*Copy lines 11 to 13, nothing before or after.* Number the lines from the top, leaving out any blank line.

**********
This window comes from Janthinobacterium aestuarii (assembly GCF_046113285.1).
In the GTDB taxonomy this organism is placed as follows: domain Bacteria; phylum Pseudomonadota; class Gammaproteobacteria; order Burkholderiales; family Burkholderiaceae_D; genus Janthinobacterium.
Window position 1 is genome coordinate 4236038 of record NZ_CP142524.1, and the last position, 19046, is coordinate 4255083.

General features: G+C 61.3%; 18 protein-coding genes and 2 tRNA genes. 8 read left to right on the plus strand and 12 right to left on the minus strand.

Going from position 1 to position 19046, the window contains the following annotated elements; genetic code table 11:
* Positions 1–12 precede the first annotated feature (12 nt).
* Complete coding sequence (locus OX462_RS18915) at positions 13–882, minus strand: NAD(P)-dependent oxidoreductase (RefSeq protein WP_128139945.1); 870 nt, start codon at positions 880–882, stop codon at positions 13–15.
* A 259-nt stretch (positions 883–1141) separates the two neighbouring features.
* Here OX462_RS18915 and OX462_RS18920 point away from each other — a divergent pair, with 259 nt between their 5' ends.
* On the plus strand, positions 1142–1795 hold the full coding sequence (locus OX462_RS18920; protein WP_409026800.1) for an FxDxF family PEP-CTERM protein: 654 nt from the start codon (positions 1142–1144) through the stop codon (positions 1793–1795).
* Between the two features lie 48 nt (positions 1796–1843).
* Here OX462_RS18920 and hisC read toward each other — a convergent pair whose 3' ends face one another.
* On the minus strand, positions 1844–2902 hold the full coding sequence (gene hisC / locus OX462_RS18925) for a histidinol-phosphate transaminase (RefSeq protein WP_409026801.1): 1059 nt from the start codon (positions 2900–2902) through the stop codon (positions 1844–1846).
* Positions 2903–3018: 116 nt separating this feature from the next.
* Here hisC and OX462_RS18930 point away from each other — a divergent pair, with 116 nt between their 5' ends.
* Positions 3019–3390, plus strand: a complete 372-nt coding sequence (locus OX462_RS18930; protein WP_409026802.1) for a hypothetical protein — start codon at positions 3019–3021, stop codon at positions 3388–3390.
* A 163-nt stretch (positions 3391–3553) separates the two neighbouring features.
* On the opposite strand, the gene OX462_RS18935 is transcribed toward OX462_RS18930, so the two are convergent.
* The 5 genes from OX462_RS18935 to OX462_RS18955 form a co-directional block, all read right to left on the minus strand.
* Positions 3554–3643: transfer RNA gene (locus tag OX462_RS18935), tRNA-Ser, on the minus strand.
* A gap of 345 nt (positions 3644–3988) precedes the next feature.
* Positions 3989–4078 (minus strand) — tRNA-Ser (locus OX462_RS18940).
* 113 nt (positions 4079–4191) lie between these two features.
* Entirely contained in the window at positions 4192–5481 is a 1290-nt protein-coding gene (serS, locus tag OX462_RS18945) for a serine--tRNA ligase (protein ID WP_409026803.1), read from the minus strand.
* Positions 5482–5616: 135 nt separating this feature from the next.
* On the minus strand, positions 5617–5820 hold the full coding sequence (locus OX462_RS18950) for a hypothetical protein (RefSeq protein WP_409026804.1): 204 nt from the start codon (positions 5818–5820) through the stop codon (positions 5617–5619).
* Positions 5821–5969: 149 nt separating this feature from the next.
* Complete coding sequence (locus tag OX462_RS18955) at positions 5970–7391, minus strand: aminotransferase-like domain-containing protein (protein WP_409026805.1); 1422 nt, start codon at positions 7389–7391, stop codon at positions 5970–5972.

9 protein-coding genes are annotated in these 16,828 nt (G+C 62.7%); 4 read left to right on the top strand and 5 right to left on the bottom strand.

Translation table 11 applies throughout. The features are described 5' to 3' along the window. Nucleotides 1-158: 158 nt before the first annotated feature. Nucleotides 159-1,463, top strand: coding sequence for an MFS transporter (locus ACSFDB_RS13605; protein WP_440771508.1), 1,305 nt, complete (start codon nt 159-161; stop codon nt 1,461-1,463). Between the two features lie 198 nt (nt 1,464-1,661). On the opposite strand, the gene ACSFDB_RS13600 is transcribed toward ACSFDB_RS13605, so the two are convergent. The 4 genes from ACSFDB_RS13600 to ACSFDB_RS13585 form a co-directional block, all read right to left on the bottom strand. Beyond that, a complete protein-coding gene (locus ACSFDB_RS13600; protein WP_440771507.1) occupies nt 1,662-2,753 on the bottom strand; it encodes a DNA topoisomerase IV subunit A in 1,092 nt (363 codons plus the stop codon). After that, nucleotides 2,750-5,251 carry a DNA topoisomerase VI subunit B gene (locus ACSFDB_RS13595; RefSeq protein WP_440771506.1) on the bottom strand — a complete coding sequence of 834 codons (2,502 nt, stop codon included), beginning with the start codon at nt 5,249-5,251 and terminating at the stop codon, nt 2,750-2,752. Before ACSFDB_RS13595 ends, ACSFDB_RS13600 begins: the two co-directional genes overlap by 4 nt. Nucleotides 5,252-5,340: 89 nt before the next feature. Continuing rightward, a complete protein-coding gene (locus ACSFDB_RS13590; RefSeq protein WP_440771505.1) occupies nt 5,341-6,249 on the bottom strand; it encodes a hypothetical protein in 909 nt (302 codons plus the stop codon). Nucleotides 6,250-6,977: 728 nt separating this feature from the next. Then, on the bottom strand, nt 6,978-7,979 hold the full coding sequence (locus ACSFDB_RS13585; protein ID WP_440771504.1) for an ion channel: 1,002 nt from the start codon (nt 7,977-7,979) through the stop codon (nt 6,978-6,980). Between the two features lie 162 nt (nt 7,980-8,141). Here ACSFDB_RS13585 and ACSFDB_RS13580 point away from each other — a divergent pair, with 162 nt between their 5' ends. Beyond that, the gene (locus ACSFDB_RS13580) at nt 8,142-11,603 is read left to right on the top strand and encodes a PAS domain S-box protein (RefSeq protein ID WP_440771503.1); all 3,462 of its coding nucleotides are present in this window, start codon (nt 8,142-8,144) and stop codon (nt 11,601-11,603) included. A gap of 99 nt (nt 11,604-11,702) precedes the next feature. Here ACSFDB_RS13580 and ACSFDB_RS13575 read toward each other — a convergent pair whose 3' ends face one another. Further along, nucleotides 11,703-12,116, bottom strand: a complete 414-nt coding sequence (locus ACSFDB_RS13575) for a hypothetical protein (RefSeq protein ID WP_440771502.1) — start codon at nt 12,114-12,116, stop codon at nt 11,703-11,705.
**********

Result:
* Between the two features lie 48 nt (positions 1796–1843).
* Here OX462_RS18920 and hisC read toward each other — a convergent pair whose 3' ends face one another.
* On the minus strand, positions 1844–2902 hold the full coding sequence (gene hisC / locus OX462_RS18925) for a histidinol-phosphate transaminase (RefSeq protein WP_409026801.1): 1059 nt from the start codon (positions 2900–2902) through the stop codon (positions 1844–1846).